School Improvement Starts with Culture

Be that #oneperson

Great companies that build an enduring brand have an emotional relationship with customers that have no barrier. And that emotional relationship is built on the most important characteristic, which is trust. Howard Schultz – Starbucks CEO

Leaders, One simple question: “How much time do you spend on shaping the culture of your organization?” You see- your culture is being formed with or without you. Visitors to your school can feel your culture within seconds of entering your building. Simple cultural distinctions like:

  1. What do the walls in your school communicate?
  2. How does the building secretary greet visitors?
  3. How do students greet fellow students in the hallways?

There are thousands of different definitions of organizational culture. Most of them I am not smart enough to understand and explain to my staff. I simply say to my staff our culture is defined by “How we do things around here.” This simple definition allows our school district to keep a “laser like focus” on maintaining and creating a positive school culture. I will share 2 strategies that I use to shape school culture. Please feel to “pushback” on any of these ideas. I will be sharing more ideas at the School Administrators of Iowa Conference on Wednesday, August 6th. I would love to see you at my session.

Strategy 1

No Complaining Rule

We have an expectation that everyone looks for solutions. In many situations, teachers have the best solutions to issues at school. This agreement has empowered teachers to share those solutions to building principals. This rule has also lowered the amount of mindless complaining, which adds to the toxicity of school culture.

The No Complaining Rule

“Employees are not allowed to mindlessly complain to their co-workers. If they have a complaint they can take it to the principal/superintendent or someone who can do something about the problem, BUT they must also offer one or two possible solutions.”

The intention is to eliminate mindless complaining which leads to a toxic work environment and encourage justified complaints that lead to new ideas, innovation and success.

Strategy 2

The second strategy comes from the work of Jamie Vollmer, and his book, Schools Can’t Do It Alone. The words below appear in page 185. We remind our entire staff about the importance of the thoughts below. Five years ago, bad mouthing was a prevalent problem. However, over time as we focused heavily on this strategy, the pride, morale and commitment in our district has grown.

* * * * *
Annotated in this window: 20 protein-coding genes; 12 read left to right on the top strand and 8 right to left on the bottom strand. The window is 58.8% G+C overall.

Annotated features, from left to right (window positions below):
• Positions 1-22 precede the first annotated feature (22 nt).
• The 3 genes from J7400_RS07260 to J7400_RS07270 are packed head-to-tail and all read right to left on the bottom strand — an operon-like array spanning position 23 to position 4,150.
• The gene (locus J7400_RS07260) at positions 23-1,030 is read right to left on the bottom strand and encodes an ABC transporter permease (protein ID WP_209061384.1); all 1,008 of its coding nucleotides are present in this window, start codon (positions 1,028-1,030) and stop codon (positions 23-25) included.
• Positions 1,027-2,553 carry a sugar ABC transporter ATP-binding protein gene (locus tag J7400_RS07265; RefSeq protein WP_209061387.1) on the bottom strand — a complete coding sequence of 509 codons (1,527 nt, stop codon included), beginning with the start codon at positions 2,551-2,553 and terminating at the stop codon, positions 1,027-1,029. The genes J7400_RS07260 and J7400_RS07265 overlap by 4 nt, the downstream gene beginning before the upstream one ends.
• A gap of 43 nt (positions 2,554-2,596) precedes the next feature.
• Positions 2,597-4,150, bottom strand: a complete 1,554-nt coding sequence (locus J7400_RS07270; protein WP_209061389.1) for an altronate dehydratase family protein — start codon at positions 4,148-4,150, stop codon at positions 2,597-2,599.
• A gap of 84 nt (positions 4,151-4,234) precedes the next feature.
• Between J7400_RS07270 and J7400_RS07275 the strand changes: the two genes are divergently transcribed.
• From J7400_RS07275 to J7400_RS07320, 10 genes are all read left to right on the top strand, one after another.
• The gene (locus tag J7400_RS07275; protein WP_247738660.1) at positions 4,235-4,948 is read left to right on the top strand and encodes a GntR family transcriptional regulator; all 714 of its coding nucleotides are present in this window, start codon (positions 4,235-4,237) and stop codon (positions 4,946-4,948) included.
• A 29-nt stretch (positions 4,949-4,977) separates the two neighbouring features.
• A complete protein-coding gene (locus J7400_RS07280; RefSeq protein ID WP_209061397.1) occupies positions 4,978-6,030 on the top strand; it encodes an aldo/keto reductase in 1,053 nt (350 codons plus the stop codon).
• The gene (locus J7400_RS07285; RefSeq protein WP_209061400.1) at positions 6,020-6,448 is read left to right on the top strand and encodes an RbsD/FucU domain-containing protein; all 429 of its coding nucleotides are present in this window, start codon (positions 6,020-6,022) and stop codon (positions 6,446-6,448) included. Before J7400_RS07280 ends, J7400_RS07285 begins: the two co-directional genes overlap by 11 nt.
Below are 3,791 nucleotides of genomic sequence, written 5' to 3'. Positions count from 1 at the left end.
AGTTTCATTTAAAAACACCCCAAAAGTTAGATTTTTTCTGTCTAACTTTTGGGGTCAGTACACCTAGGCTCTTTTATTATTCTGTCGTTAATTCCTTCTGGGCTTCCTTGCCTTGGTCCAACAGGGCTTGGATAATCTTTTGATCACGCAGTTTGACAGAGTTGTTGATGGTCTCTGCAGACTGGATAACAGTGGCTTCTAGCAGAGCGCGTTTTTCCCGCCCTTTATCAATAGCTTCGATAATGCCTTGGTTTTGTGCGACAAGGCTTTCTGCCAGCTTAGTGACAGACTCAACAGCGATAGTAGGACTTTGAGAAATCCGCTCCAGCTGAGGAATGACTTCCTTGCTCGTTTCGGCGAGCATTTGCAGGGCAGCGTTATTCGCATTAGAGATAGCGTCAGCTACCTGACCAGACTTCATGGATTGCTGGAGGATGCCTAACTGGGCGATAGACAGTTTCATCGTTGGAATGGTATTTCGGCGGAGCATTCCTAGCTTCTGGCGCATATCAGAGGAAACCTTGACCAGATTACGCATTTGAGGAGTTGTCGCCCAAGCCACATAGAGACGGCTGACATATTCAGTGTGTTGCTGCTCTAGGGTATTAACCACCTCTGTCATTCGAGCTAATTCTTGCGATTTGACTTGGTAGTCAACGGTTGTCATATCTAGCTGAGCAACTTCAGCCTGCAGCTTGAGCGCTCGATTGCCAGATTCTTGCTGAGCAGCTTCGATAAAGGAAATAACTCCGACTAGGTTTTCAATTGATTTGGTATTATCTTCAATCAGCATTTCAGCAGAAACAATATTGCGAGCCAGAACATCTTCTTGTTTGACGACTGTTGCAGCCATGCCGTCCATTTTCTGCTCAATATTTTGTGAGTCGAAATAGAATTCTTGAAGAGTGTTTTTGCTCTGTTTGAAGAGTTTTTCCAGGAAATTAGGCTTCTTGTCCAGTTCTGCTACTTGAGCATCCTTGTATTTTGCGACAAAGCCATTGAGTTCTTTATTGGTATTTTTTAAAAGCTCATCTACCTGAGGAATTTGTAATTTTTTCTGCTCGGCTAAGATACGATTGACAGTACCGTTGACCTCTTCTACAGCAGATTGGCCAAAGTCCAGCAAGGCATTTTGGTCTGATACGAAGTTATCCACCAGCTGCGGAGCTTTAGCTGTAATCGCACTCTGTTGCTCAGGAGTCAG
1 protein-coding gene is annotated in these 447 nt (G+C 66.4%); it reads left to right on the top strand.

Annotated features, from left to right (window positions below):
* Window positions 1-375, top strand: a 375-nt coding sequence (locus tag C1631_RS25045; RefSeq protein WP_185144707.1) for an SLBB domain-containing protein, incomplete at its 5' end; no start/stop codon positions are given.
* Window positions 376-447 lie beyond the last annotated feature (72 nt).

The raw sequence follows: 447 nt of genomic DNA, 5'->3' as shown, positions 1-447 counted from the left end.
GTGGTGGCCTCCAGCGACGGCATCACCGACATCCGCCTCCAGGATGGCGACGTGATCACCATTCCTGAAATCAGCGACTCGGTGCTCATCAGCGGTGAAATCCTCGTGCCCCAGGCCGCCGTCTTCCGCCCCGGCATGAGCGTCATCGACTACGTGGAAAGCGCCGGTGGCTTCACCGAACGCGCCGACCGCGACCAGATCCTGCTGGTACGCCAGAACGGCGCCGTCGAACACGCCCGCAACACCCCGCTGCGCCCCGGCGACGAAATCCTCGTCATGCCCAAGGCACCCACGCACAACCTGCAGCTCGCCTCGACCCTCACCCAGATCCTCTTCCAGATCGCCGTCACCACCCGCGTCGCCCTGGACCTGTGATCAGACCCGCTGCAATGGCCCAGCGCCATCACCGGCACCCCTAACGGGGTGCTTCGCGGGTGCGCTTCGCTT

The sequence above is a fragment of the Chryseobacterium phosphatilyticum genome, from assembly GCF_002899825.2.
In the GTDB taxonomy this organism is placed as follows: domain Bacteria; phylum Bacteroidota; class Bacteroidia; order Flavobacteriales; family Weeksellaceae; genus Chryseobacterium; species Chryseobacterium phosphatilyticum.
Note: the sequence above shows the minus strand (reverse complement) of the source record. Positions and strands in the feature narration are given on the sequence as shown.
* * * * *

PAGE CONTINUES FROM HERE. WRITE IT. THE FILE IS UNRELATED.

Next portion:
Stop bad-mouthing
one another in public

(See page 185.)

Teachers, paraprofessionals, support staff, administrators, and board members must stop bad-mouthing one another and their schools in public. This destructive behavior is pervasive, and it is the epitome of lose-lose behavior: it undermines the reputation of the speaker while simultaneously grinding down the public’s opinion of their local schools.

There is no doubt that many educators have reasons to complain. They struggle with an ever-increasing list of academic, social, and medical responsibilities. They resent being forced to raise America’s kids without adequate support, and they are bitter about the growing disrespect displayed by students, parents, and the public. There are times when the fury and frustration become too much to bear. But venting in public is a nasty habit that solves nothing. If silence and restraint become impossible to maintain, there is an acceptable release: Gripe to your spouse. That’s why we have them.

As always, I leave you with an exercise that you can do with your school staff to help remind educators why we are in the business of making the world a better place.

#Oneperson Action Item:

  1. Copy and paste this definition to a document and hand out to all staff

  1. Please give you staff five minutes to read and discuss the definition. Maintain a straight face, and tell your staff that “This is a very important document and everyone needs to try to memorize this!”
  1. Have this clip ready to go… Ask your staff to pay close attention to this clip as it will help them understand the definition above.
  1. After the clip, smile and tell your staff to make a paper ball with the definition and throw it across the room. We don’t need fancy definitions- culture is simply, “The way we do things around here”  This is fun to watch
  1. This activity should conclude with a quick discussion about school culture and why it is important.

Hope to see you!

School Administrators of Iowa Annual Conference

 Presenter- Joel Pedersen

 Topic – School Improvement Starts with School Culture

Meeting Rooms – 302-304

Date and Time – Wednesday, Aug. 6 from 2:05-2:45



  1. Joel,
    Your two rules are “doable” and “practical” ways to work on culture. Great advice in your blog. Love that you are sharing at SAI – Congratulations on your writing and your session!

  2. Good stuff, Joel: nothing trumps culture. I am sharing Jamie’s four actions in the informal track of the Great Conversation in my opening address to ICSD staff. Thanks for sharing

  3. Thank you for this post. I have already sent a copy to my admin. The rules are simple, but I know we have a rough road ahead.

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